Saturday, January 30, 2010

Take care

If you see this before closed eyes, you know that getting snowblind starts like this. I should have taken the walk with sun glasses! So please, if you walk in the snow in the sun, don't forget to protect your eyes! Fortunately, this went away very soon. In minutes.

It was an exiting walk, deep snow and the cold, clear air. We walked fast because of the freezing temperatures. A fieldfare had a meal from small fruit in a tree. In the medieval times, these were the poor people's chicken.

Friday, January 29, 2010

Today, we booked our holidays

Winter is getting on our nerves. Today it started snowing again. I took this picture at night which explains the weird colors. Aperture: 8 sec.
So we went to the travel agency today and booked. We have been reading hotel descriptions and travellers' ratings on the internet for a week and looking up places and pictures.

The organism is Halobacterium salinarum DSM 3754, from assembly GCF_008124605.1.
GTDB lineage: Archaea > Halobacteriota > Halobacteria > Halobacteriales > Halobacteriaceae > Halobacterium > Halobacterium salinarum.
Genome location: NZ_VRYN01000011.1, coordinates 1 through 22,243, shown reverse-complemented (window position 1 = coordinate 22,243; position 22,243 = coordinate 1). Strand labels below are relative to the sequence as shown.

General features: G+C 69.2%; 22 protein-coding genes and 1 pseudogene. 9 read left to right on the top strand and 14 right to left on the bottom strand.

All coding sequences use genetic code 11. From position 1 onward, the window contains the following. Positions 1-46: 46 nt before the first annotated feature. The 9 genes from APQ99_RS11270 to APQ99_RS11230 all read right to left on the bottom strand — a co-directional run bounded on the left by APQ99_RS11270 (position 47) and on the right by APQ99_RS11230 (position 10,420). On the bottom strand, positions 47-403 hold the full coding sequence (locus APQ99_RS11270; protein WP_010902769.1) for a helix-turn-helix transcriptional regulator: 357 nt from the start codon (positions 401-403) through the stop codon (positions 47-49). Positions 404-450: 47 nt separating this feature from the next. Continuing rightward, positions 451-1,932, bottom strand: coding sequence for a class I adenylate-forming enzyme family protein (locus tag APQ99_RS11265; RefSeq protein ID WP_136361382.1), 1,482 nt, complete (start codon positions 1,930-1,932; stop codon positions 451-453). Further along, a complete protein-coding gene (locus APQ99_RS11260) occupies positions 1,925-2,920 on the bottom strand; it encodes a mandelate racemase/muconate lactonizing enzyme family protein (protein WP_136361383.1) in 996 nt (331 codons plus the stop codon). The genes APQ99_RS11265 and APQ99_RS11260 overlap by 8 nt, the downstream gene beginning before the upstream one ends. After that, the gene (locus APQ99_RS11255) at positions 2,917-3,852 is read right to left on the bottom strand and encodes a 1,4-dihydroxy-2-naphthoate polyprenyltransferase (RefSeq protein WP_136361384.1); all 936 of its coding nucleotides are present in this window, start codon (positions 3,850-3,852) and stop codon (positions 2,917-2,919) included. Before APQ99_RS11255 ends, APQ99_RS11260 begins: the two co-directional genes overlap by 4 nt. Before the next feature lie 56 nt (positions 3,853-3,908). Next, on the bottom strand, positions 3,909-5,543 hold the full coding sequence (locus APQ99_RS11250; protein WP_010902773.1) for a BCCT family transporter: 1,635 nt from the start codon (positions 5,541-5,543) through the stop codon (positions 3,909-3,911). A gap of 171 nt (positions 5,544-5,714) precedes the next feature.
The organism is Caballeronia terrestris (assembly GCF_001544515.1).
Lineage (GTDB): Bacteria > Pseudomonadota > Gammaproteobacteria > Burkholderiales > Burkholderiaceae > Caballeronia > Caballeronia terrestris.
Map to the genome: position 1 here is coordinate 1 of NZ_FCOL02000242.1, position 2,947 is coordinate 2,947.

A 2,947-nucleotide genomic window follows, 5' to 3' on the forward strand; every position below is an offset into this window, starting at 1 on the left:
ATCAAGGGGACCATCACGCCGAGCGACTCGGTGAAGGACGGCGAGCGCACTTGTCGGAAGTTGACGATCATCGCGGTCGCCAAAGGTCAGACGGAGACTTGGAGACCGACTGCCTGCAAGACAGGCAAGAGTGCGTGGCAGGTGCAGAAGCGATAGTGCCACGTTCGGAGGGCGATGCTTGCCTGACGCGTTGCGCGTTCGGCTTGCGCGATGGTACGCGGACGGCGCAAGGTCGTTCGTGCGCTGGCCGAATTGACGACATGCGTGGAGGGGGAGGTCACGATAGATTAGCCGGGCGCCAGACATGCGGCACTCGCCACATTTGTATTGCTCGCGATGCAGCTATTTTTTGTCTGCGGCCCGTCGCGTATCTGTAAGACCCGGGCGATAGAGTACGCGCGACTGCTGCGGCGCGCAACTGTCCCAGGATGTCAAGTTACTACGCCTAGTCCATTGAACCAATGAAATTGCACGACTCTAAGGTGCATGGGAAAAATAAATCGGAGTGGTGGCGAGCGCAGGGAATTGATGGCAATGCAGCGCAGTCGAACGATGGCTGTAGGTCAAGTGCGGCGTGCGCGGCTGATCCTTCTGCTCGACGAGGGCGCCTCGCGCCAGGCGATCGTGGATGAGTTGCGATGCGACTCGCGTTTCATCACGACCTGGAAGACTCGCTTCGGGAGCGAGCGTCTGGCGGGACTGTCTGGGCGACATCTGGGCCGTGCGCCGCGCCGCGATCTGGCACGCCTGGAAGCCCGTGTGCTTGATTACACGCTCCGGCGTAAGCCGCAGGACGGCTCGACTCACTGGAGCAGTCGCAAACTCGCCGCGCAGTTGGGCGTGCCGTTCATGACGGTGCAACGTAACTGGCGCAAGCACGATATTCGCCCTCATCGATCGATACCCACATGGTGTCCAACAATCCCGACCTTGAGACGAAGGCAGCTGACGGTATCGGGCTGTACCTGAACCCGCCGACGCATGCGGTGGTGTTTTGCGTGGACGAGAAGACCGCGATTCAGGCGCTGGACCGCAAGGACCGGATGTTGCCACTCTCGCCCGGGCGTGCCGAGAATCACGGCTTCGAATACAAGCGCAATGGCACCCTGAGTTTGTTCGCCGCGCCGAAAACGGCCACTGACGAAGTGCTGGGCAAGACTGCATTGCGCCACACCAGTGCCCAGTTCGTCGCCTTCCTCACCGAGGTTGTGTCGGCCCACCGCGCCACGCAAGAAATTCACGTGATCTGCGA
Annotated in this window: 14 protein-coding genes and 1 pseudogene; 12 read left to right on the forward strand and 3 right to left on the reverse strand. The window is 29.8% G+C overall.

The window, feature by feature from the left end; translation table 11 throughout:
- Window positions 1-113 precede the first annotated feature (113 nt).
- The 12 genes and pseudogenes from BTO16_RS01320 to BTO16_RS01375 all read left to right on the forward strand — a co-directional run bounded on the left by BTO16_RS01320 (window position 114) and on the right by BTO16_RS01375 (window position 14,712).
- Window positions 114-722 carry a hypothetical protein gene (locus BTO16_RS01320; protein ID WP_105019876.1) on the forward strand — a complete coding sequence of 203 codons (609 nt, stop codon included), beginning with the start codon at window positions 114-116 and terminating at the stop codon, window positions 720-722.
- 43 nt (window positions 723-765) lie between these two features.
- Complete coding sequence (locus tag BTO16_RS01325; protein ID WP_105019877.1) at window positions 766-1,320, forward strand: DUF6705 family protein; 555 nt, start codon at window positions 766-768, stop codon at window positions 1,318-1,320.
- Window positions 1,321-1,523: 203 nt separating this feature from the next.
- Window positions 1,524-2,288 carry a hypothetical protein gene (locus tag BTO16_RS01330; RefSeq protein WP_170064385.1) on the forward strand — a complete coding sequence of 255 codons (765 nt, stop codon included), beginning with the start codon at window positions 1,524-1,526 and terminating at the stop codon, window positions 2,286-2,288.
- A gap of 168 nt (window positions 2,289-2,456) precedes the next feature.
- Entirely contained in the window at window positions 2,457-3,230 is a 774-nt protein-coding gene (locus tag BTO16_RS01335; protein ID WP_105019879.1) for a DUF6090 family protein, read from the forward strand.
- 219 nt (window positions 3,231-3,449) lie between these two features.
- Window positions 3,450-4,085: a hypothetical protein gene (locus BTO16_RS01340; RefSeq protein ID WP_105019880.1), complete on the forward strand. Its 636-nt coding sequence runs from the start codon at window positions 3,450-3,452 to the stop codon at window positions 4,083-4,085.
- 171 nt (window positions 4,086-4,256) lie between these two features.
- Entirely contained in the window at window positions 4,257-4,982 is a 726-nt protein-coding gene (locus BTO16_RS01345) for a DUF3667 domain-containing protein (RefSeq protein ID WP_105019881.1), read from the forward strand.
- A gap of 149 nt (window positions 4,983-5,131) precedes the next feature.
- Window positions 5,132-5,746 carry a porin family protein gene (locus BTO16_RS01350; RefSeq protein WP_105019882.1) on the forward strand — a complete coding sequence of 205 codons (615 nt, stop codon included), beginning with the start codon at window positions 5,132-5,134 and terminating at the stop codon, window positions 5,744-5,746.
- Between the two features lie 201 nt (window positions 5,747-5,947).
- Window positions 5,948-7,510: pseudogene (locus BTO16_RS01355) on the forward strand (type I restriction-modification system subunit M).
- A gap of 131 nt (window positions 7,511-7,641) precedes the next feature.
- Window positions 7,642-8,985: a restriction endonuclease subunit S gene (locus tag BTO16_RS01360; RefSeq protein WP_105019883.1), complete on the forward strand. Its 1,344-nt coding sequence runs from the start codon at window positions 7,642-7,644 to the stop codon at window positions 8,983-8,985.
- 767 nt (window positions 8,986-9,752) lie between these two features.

First we were interested in Malta and the stone age temples. But what we read about the hotels was less attractive. So we shifted our aim, and I recommended Turkey which my husband had not been too interested in.
I was there twice in 1992, and I was enchanted by the Turkish lifestyle.

Sometimes I think I did not fall in love with my first husband but with his lifestyle.
This fancy remained after divorce.

The offers convinced J.
Hope the holidays will convince him even more. Two weeks, all inclusive, 1940,-- $ for the two of us.
Something to be anticipating.

I started quilting again. The hand bandage prevents wrong twists of my wrist. I keep working on the quilt for my husband.

Wednesday, January 27, 2010

Tiny little Watercolor Tutorial

Some artists would like to work with watercolor, but something keeps them from really integrating this technique into their art.
Please don't be scared of watercolor. Just make sure to use

- a very smooth wooden board to stretch the paper on,
- water-soluble glue strips to fasten the edges,
- the best water color paper that money can buy,
- old-fashioned razor blades to scratch off excess paint.

Soak the paper in water for a few minutes to maximum maceration, allow to drip off and flatten it on the board. Fasten edges with glue strips. Remove excess water with paper towel. Allow to dry over night.